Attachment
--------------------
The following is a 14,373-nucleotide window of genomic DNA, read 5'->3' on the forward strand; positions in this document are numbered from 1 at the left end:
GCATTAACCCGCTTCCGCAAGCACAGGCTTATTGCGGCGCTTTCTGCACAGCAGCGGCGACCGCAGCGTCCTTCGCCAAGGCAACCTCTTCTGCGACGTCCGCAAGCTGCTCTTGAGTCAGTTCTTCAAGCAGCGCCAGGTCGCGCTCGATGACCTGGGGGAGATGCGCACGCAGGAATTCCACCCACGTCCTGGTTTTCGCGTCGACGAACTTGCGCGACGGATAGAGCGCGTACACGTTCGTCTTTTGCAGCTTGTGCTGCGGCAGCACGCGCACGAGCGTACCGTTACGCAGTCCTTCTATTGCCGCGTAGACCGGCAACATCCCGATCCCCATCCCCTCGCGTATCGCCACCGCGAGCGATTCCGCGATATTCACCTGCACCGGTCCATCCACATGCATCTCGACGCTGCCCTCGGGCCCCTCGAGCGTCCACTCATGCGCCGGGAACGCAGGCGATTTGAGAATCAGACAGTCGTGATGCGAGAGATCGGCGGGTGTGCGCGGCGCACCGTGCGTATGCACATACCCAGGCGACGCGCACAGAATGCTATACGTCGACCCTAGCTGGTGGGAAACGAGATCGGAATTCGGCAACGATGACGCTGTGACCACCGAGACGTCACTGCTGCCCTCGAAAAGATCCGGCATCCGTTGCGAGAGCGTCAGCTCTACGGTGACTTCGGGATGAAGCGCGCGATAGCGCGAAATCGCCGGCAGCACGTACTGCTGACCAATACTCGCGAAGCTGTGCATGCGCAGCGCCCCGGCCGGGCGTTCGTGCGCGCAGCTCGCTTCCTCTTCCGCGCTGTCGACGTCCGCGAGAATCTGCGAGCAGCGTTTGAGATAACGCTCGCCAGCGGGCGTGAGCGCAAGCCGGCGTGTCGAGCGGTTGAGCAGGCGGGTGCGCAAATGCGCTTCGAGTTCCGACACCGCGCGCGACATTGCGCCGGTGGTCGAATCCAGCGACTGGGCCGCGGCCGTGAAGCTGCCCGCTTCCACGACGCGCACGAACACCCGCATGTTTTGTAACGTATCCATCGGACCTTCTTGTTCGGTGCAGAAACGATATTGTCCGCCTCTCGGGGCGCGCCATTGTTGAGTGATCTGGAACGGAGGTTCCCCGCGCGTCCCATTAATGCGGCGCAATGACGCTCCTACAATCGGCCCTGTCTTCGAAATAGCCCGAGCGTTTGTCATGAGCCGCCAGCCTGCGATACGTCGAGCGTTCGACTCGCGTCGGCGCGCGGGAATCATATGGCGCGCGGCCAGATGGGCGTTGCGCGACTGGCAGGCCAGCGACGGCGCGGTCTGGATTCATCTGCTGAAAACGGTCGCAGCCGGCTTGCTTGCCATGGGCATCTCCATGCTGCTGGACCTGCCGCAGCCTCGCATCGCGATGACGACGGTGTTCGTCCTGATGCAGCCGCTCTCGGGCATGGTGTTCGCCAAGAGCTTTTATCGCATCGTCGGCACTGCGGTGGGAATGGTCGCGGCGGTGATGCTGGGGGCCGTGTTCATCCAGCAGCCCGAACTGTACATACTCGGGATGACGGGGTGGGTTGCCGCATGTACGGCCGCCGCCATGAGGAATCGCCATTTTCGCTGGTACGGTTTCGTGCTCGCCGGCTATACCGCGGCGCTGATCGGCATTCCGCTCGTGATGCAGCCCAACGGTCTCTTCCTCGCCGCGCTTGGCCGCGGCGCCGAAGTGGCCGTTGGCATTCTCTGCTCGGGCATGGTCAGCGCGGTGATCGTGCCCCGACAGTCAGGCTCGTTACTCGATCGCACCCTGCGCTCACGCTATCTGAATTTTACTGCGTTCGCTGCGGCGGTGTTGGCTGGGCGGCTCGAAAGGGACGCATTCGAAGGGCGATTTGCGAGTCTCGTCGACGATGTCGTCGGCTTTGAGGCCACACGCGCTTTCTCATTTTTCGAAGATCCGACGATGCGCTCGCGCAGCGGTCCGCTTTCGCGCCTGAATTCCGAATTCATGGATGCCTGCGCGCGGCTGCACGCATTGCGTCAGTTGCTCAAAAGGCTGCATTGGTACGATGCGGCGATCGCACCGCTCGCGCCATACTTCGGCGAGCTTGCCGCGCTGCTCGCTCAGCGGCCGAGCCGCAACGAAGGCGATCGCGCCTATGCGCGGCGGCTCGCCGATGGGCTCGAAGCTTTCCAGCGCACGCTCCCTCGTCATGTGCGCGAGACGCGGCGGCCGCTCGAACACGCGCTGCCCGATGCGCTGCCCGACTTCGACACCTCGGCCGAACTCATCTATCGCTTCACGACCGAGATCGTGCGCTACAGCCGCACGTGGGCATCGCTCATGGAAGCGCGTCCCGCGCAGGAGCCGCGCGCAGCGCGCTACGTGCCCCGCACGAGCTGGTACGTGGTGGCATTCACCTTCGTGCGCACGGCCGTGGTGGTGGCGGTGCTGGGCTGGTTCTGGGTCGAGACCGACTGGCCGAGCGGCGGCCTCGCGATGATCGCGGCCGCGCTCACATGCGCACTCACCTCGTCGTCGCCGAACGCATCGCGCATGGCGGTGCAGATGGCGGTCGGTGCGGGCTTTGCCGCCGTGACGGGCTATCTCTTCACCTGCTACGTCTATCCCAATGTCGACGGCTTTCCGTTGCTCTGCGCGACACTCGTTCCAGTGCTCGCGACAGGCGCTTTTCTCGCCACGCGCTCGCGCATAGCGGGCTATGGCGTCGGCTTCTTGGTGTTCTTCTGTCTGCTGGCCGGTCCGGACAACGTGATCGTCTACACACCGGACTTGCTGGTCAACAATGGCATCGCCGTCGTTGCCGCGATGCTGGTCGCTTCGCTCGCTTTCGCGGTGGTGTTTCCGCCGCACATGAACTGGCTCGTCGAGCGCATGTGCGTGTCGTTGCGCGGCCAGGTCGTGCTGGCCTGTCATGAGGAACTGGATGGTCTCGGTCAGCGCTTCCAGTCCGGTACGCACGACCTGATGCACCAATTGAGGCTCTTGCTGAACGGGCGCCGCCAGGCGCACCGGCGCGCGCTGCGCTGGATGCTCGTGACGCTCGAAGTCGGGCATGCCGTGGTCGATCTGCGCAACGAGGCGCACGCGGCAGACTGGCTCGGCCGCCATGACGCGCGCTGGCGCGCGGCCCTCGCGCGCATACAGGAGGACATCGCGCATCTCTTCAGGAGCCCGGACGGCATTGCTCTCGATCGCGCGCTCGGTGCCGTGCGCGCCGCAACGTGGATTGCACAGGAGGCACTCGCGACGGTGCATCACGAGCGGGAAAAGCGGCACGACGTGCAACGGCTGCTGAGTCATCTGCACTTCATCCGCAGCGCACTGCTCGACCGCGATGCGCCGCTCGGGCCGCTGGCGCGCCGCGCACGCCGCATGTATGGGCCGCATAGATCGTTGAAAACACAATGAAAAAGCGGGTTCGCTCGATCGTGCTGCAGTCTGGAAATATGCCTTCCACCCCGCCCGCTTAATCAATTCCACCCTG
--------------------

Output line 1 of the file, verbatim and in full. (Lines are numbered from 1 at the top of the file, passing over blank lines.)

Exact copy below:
The following is a 14,373-nucleotide window of genomic DNA, read 5'->3' on the forward strand; positions in this document are numbered from 1 at the left end: